Now that the fiscal cliff is temporarily resolved, will it have a buoyant effect on the stock market? The first trading day of the year answered that question for some when the Dow Jones Industrials (DJI) surged 308 points. I don't associate specific news events with actions in the stock market. Contrary to what many believe, there is not a strong correlation between specific news events and stock market action. One specific instance which comes to mind is what I termed the "Bin Laden" high of May 2011. Immediately following his assassination, the stock market made a range between 12,800 and 10,400 on the downside. Normally, market pundits would attribute the face of terror's demise with a positive outcome in the stock market - just the opposite happened. So despite people dancing in front of the White House, the stock market had a bad summer of 2011.
Is the fiscal cliff agreement different? While the first three trading days of 2013 saw a delirious market go up by more than 300 points (the great majority on the first day), I was watching another market that has in the last few years been more closely correlated, gold. Both markets are affected by excessive credit creation transforming into speculation. During the economic crisis of 2008, what do you think happened to gold? Did it go up or down? Let's not forget gold is often touted as a crisis hedge, and that period certainly was one of crisis. In fact gold went down for much of 2008. So did its complementary metal, silver. Recall also that crude oil (remember peak oil?) absolutely crashed in 2008. The wisdom of "conventional" thought tends to dissipate very quickly during times of panic.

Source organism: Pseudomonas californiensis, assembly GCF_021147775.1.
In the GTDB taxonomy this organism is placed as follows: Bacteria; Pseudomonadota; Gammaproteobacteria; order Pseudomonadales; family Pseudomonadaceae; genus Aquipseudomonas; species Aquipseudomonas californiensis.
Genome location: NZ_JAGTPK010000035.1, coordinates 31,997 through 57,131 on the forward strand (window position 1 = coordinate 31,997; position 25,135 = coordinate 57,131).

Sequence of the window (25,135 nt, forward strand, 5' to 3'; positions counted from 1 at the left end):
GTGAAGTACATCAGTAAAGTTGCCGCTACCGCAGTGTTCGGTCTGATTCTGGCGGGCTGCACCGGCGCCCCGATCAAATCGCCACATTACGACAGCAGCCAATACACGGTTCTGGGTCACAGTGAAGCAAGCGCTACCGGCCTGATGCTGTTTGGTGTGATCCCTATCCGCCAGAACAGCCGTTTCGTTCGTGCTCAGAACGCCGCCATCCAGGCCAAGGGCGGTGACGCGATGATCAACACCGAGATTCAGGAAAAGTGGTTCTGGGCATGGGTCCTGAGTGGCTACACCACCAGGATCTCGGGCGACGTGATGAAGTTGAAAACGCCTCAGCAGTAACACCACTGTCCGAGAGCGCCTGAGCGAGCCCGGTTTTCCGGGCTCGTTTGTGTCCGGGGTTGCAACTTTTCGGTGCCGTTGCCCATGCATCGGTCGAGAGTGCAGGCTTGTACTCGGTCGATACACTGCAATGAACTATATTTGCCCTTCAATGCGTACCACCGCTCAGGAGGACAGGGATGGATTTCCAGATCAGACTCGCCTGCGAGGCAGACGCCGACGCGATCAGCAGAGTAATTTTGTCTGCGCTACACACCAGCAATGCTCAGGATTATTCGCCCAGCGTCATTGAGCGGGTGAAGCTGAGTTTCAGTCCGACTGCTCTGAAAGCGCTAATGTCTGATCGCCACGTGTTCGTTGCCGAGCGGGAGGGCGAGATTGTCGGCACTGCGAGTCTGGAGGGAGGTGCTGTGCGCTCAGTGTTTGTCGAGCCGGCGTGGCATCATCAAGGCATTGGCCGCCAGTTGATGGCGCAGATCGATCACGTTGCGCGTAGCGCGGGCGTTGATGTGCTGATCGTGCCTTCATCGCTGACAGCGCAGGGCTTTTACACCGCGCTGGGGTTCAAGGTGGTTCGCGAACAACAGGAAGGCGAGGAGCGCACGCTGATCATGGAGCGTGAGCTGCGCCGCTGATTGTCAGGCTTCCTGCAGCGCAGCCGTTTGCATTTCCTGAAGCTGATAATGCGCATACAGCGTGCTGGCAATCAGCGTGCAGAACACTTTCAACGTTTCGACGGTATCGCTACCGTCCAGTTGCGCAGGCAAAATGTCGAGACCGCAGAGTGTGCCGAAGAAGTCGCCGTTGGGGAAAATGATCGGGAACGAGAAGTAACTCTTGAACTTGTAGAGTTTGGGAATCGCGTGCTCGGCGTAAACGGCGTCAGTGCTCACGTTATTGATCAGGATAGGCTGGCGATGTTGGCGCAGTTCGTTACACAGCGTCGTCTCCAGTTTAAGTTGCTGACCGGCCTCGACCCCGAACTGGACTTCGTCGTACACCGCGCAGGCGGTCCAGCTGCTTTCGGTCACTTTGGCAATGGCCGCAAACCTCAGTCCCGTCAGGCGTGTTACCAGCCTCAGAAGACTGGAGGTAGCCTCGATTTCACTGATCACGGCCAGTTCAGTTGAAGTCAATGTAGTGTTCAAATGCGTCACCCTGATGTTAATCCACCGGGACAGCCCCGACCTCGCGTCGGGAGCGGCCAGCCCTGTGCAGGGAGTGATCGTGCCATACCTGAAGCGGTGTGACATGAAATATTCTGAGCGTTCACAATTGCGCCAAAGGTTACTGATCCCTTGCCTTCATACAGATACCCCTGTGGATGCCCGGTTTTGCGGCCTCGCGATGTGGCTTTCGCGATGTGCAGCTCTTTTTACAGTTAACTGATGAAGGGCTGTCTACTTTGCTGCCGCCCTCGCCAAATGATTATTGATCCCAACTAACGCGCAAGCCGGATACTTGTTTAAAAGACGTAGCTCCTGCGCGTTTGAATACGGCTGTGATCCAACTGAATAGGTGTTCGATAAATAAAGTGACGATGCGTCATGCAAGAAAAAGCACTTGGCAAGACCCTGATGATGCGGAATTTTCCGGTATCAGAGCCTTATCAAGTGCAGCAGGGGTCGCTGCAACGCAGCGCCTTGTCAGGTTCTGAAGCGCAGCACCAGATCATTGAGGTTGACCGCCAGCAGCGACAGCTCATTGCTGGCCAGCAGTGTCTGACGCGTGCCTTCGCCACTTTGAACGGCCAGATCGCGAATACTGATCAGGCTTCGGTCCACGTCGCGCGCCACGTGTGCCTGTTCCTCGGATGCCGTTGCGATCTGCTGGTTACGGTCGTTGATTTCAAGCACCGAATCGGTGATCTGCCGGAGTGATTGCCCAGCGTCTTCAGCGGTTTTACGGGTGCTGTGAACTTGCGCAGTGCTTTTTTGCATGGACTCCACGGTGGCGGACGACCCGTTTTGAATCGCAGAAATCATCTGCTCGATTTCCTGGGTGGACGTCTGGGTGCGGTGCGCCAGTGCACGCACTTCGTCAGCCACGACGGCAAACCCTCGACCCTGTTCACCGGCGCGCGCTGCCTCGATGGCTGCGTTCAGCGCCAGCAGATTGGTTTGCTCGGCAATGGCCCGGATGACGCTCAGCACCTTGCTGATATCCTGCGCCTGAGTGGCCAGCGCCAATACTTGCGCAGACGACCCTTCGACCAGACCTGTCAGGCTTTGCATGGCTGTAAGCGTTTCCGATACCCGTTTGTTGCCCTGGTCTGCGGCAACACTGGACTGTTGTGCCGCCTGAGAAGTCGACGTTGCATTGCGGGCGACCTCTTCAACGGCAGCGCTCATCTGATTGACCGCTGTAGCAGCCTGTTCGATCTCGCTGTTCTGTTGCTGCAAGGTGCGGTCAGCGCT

My first slide illustrates the strong correlation between gold and silver for 2012. Again, consider that these markets have both industrial and speculative demand. Speculative activity is not a bad thing despite speculators often being blamed for some market ill. Speculation provides liquidity to a market. When the DJI spiked on 1/2/13, I watched gold to observe its action. While gold did increase, the rise was rather tepid. The action on the following two trading days belied what was occurring in the DJI - gold went down and rather strongly. Gold's lackluster performance on 1/3 and 1/4 is a harbinger of further stock market weakness. Silver has been a much weaker performer with its last major high coming in with the "Bin Laden" DJI high of 2011. Silver and gold do not move in opposition. Given silver's last major high in 2011 and gold's later in the same year, we witness some of the earlier speculation waning.
The second slide in the presentation illustrates the relationship between gold and the DJI since the stock market's last major low in 2009. Both markets have trended in the same direction though as I stated earlier, gold made its high in 2011. If gold has in fact made its final high, expect the DJI to begin its descent. Given the relationship between these markets, this is a fair conclusion.
The doomsday effect of the fiscal cliff is in the rear view mirror for now. The negative undercurrent of popular sentiment, however, will surface in the stock market. That sentiment has already been felt in what was supposed to be an explosive market, crude oil. It appears to have crystallized in silver and to a lesser extent gold. The stock market will also be affected by this mood and when it does, the economy will follow.
Markets go up because people want to buy them. For the generational period of 1982 to 2007, there was a lot of buying going on. The economic crisis dampened this enthusiasm, as speculative booms turn to bust. Conversely markets go down when people want to sell. We witnessed this in 2008 and we will see such action again with more ferocity.
Jim Mosquera is the author of Escaping Oz: Protecting your wealth during the financial crisis.